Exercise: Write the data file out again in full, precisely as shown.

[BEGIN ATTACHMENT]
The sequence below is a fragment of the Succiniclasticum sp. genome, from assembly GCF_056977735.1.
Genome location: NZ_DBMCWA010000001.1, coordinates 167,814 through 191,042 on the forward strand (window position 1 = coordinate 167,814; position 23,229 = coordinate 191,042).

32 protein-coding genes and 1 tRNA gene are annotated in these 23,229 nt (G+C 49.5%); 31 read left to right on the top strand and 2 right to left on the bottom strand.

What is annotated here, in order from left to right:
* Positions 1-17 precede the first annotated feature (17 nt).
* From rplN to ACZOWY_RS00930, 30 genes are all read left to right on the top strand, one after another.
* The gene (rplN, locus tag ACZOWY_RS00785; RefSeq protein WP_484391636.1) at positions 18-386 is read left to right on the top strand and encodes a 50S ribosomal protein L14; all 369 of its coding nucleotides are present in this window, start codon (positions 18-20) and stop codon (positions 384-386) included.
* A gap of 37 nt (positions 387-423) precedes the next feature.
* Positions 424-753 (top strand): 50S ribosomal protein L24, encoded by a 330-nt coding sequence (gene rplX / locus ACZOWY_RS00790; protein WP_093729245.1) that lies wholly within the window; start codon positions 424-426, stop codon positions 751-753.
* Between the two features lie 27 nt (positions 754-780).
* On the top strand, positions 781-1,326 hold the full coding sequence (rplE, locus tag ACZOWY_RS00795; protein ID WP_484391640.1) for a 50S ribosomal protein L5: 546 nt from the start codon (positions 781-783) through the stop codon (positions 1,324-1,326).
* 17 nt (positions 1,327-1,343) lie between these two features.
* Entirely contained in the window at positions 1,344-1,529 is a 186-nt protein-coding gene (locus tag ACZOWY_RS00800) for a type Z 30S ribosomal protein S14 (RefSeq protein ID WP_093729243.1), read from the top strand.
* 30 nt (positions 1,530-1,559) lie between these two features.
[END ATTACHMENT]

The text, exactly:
The sequence below is a fragment of the Succiniclasticum sp. genome, from assembly GCF_056977735.1.
Genome location: NZ_DBMCWA010000001.1, coordinates 167,814 through 191,042 on the forward strand (window position 1 = coordinate 167,814; position 23,229 = coordinate 191,042).

32 protein-coding genes and 1 tRNA gene are annotated in these 23,229 nt (G+C 49.5%); 31 read left to right on the top strand and 2 right to left on the bottom strand.

What is annotated here, in order from left to right:
* Positions 1-17 precede the first annotated feature (17 nt).
* From rplN to ACZOWY_RS00930, 30 genes are all read left to right on the top strand, one after another.
* The gene (rplN, locus tag ACZOWY_RS00785; RefSeq protein WP_484391636.1) at positions 18-386 is read left to right on the top strand and encodes a 50S ribosomal protein L14; all 369 of its coding nucleotides are present in this window, start codon (positions 18-20) and stop codon (positions 384-386) included.
* A gap of 37 nt (positions 387-423) precedes the next feature.
* Positions 424-753 (top strand): 50S ribosomal protein L24, encoded by a 330-nt coding sequence (gene rplX / locus ACZOWY_RS00790; protein WP_093729245.1) that lies wholly within the window; start codon positions 424-426, stop codon positions 751-753.
* Between the two features lie 27 nt (positions 754-780).
* On the top strand, positions 781-1,326 hold the full coding sequence (rplE, locus tag ACZOWY_RS00795; protein ID WP_484391640.1) for a 50S ribosomal protein L5: 546 nt from the start codon (positions 781-783) through the stop codon (positions 1,324-1,326).
* 17 nt (positions 1,327-1,343) lie between these two features.
* Entirely contained in the window at positions 1,344-1,529 is a 186-nt protein-coding gene (locus tag ACZOWY_RS00800) for a type Z 30S ribosomal protein S14 (RefSeq protein ID WP_093729243.1), read from the top strand.
* 30 nt (positions 1,530-1,559) lie between these two features.